Meme journalism on Instagram in Denmark: “It’s necessary if we want to play a part in the lives of the younger audience”

When I saw Danish broadcaster TV2 Østjylland’s innovative meme-driven Instagram strategy to reach younger audiences, I immediately wanted to know more. So I spoke to Head of News Louise Petterson and Art Director Kristine Helms to find out how the organisation took on the challenge of a new language on a new platform — and what they have learned along the way.

With TV audiences ageing and public service broadcasters struggling to retain mass appeal, many news organisations have looked to new platforms to reach younger audiences. At TV2 Østjylland, Instagram was part of the mix — but they were acutely conscious that the organisation could no longer rely on traditional approaches to storytelling that journalists were used to.

“We couldn’t take a TV narrative and just put that onto Instagram or Facebook,” explains Louise Petterson. “We had to define a new narrative, a new way of communicating with a younger audience. Continue reading

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When you get data in sentences: how to use a spreadsheet to extract numbers from phrases

Unduly lenient sentences review scheme inadequate

This BBC story involved converting phrases into numbers that could be used in calculations

Earlier this month the BBC Data Unit published a story on unduly lenient sentences which involved working with data that was trapped in phrases.

We needed to be able to take a collection of words such as “11 years and 5 months’ imprisonment” and convert that into something that could be used in spreadsheet calculations (specifically, comparing the lengths of time represented by two different phrases).

It’s a problem you come across every so often as a journalist — especially with FOI requests — so in this post — taken from the book Finding Stories in Spreadsheets — I’ll explain how to do that. Continue reading

The 5 stages of a longform story – and how they can help you identify sources

5 stages of a longform story

This year I’ve been working with my MA Data Journalism and MA Multiplatform and Mobile Journalism students on techniques for telling longer form stories. In this post I explain how a consideration of story structure can help you clarify the sources that you will need to talk to in order to gather the elements needed for an effective longform story.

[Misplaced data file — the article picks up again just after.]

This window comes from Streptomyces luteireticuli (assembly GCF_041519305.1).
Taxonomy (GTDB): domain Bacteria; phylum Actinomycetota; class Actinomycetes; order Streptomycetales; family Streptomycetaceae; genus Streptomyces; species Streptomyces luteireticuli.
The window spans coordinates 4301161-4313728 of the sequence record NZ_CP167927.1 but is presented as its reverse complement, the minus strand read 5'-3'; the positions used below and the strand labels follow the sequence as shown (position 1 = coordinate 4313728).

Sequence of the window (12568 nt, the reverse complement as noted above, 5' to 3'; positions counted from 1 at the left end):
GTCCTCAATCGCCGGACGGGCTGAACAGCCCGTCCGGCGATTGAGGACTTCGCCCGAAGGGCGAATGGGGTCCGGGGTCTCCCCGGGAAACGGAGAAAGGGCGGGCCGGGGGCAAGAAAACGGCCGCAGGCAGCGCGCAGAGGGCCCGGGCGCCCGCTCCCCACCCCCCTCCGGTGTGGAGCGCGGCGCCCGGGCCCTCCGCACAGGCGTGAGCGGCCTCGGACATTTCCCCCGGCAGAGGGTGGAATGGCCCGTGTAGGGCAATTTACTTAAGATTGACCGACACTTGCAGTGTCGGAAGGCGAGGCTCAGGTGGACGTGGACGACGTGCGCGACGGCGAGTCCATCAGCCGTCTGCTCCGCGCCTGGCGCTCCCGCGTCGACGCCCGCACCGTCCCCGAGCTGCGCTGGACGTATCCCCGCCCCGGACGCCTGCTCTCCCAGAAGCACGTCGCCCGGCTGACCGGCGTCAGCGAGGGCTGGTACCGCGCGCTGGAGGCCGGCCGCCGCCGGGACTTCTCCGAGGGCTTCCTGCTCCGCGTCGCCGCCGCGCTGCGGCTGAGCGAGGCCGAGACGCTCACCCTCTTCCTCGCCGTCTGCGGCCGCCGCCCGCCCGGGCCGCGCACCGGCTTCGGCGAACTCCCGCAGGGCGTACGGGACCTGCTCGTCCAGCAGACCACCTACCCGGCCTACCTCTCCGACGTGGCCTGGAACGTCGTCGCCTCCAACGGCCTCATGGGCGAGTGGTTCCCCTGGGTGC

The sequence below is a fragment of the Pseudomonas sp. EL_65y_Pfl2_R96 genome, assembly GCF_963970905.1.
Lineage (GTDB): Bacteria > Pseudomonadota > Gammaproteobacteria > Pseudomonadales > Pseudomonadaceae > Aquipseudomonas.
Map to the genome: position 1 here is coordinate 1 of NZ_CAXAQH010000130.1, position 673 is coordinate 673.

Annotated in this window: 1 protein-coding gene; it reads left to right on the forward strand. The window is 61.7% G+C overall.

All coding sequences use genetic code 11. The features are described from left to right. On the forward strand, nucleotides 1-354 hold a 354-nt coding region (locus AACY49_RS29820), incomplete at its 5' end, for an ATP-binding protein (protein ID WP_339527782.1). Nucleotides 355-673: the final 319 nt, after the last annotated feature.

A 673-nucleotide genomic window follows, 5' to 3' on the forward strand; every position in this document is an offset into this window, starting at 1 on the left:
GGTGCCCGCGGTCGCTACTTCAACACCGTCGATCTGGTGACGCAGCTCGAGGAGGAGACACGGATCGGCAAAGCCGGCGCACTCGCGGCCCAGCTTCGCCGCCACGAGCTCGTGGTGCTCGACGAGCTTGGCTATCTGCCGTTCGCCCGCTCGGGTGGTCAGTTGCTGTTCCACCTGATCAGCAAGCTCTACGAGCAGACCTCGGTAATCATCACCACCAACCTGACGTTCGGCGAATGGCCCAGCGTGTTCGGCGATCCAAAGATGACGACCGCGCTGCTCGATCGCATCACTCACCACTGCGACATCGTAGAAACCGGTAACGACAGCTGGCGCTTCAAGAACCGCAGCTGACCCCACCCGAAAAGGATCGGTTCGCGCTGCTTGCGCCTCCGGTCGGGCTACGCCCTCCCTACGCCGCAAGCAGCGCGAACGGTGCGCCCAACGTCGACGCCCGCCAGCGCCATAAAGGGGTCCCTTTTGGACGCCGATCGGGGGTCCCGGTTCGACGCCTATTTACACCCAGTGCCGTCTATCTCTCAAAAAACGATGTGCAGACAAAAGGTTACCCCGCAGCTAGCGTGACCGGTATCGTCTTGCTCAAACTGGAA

In a previous post I discussed how different plot frameworks identified by Christopher Booker in his book ‘The Seven Basic Plots‘ – such as the ‘quest’ or ‘tragedy’ – can help a journalist think about longer investigations. In addition to those types of story, however, Booker also identifies 5 stages of a story. These are:

  1. Anticipation: setting, character and – crucially – ‘problem’ are introduced.
  2. Dream: we begin exploring/solving the problem.
  3. Frustration: we hit more problems.
  4. Nightmare: this is the ‘final battle’ of fiction narratives.
  5. Miraculous Escape/Redemption/Achievement of the Prize or (in the case of Tragedy) the Hero’s Destruction.

How the 5 stages work in journalism

I would argue that you can see these stages at work in most longform journalism, too. Here’s how: Continue reading

Here are 7 story types that can be used to help organise investigations

7 story types and investigations

This year I’ve been working with my MA Data Journalism and MA Multiplatform and Mobile Journalism students on techniques for telling longer form stories. In this post I explain how a consideration of seven common plot types can help you clarify what story it is you’re telling – and what you might need to tell that.

There are many ways to tell a story, and many stories to tell. An investigation can be trying to establish the cause of a problem, or solutions to that problem; it can be revealing previously hidden unethical behaviour, or shining a light on issues which are ‘hidden in plain sight’; it can be holding a mirror up to a part of society to reveal its scale; or giving a voice to that part of society as a step towards a more sophisticated understanding of problems affecting it. And depending on the type of story, you might adopt different approaches to telling it. Continue reading

FAQ: What are the essential computational skills that a journalist should develop?

Blue skyscrapers

Recognising patterns is a key skill in computational journalism (image by Stanley Zimny)

This latest group of frequently asked questions comes from an interview with Source, published here in full just in case it’s — you know — useful or something…

1. What are the essential computational skills that a journalist should develop?

Firstly, an ability to recognise patterns, or structured information. Spreadsheets are explicitly ‘data’ but some of the most interesting applications of computational journalism are where someone has seen data where others don’t.

Continue reading

GEN 2019 round-up: 4 videos to watch on the potential of data and AI

Krishna Bharat

This year’s Global Editor’s Network (GEN) Summit, in Athens, Greece, had a big focus on the use of verification and automation. BBC News data scientist and PGCert Data Journalism student Alison Benjamin went along to see what was being said about artificial intelligence (AI), data and technology in the news industry. Here are her highlights…
Continue reading

Here are 2 videos and slides from my MA/PGCert Data Journalism taster day

Earlier this month I held a special open taster class at Birmingham City University for anyone interested in my full time MA and part time PGCert courses in Data Journalism. As some people couldn’t get to the UK to attend the event I put together two video screencasts recapping some of the material covered in the session.

I’ve embedded the two videos — and slides from the day — below.

And if you want to try out some of the hands-on activities from the class, you can find them here.